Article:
Proving there are many shapes that curriculum can take, Ignaffo and another volunteer (with support from CCNMTL and Professor McClintock) introduced an educational wiki on StudyPlace where CSS students populate an online community and respond to straightforward queries.  The latest, “What educates?” prompted a flurry of responses, all clearly demonstrating that these students were thinking philosophically about education.  From Lukian L.:  “Experience educates. You will never understand what pain feels like until you have felt it. There are some things that can only be taught by experience and first-hand understanding and nothing else. I am open to being corrected and will listen if you have another opinion.” Ignaffo is “blown away” by quantity and quality of StudyPlace participants and further credits Professor Robert McClintock and his donation of an iPad to one lucky student contributor for keeping the program relevant and inclusive.

Answering the graduate students’ desire for classroom experience, plus the need for an income stream, Ignaffo recently created a Fellows Program at CSS.   With Squire Foundation funds, fellows receive $400 each to co-teach in the Philosophy Outreach Program.  After one semester, teachers may get nominated for a student teacher license.  Then, they can get substitute teacher certification. CSS can then hire them as subs, which bolsters their income.  Everyone wins: fellows get all the benefits of volunteering and a unique opportunity to teach, plus they walk away with something tangible that they can put on their resume—the certification.  The school benefits from having a steady stream of graduate students. Even though the CSS collaboration is less than a year old, it already has had considerable success: Of the volunteers who have participated so far, one is now a teacher in Baltimore, one is anticipated to get permanent certification this May, four have been nominated for the substitute-teaching license by CSS, and one – Vicki Weafer – has been hired by CSS as a full-time Teacher/Philosophy Instructor. Beyond the intense work the Philosophy Outreach program is doing at CSS, they have a foothold, via after-school programs, at about a half-dozen other New York City public schools, so the opportunities for fellows are broad.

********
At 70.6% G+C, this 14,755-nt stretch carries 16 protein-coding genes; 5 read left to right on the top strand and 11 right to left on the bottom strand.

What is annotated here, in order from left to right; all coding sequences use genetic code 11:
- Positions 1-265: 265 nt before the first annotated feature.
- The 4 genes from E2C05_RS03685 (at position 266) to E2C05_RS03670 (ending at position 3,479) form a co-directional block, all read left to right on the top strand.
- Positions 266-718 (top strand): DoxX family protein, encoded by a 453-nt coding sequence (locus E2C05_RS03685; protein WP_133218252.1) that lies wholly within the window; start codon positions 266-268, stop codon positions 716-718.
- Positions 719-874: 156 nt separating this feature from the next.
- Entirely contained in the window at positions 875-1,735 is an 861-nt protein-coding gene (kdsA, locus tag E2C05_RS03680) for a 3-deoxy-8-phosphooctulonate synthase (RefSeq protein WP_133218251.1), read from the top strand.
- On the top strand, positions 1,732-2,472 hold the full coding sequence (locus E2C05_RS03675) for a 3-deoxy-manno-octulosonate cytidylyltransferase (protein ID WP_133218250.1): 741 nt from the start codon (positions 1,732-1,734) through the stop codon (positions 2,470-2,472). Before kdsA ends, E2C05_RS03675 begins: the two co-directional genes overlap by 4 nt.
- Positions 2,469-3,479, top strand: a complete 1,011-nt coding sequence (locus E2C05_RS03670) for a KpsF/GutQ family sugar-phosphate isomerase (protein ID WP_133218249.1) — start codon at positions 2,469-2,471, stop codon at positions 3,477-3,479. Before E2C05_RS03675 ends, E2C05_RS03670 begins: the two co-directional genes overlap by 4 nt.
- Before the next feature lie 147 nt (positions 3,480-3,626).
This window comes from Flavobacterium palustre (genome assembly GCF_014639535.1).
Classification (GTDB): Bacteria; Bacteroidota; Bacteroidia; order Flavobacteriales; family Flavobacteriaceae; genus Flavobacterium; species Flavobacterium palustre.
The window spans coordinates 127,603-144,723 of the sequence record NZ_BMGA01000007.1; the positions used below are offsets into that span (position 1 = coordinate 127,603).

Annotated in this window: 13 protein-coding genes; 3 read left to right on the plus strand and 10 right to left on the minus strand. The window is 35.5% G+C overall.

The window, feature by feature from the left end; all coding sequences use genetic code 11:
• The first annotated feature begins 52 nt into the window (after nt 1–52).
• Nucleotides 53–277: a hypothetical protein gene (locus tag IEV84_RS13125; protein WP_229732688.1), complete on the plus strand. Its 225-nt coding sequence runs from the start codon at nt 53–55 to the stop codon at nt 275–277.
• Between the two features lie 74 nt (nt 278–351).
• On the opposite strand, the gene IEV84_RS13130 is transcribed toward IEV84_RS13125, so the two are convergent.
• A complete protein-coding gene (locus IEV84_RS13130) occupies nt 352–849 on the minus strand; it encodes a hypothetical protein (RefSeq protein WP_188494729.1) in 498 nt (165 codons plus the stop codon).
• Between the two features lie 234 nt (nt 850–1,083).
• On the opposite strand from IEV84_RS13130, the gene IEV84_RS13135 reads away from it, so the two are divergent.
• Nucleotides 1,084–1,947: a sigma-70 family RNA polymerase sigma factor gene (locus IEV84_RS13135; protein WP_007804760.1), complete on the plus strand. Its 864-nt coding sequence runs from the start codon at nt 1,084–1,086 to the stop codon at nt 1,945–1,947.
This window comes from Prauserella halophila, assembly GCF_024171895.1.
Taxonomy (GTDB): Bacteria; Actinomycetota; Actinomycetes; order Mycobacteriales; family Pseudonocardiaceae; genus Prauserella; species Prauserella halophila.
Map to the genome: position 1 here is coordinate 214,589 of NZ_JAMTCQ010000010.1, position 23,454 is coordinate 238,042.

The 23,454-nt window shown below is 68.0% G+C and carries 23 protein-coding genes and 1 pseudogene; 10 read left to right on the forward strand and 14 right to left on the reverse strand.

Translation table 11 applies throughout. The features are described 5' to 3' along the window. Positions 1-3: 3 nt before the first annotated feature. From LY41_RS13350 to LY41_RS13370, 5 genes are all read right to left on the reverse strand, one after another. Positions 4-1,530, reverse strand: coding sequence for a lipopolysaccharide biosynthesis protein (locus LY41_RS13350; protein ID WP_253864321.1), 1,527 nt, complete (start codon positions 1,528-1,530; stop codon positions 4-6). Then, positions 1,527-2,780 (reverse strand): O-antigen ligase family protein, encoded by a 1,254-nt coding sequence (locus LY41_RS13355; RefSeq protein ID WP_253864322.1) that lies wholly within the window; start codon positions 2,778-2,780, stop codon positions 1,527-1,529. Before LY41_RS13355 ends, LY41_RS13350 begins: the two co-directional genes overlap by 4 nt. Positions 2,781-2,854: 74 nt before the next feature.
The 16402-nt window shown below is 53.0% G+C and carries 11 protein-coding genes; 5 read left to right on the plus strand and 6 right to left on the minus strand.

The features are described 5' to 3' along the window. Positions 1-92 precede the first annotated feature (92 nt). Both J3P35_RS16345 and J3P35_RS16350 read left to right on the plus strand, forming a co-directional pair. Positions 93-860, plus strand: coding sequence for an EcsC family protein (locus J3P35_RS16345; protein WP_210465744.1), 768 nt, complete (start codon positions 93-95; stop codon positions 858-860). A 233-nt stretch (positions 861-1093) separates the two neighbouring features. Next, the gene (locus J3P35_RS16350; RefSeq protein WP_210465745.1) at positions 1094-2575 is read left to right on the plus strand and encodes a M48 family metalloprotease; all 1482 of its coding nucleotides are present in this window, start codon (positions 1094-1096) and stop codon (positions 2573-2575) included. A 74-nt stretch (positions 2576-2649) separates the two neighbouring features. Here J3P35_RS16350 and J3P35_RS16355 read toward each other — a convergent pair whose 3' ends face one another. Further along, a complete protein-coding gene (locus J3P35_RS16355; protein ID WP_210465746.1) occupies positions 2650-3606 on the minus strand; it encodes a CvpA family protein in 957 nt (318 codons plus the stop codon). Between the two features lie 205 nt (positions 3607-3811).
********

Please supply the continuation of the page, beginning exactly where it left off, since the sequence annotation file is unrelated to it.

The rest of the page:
One thing that we must remember is that this—teaching philosophy a public school classroom—is a very big deal.  Ignaffo urges us to look to UNESCO figures to see where the U.S. ranks in teaching philosophy in schools.  And there we are:  essentially tied with Iraq.  And leagues behind nations in Europe, South America and Australia; places where the teaching of Philosophy is embraced as a chance for students to express themselves and a way to contribute to understanding and peace.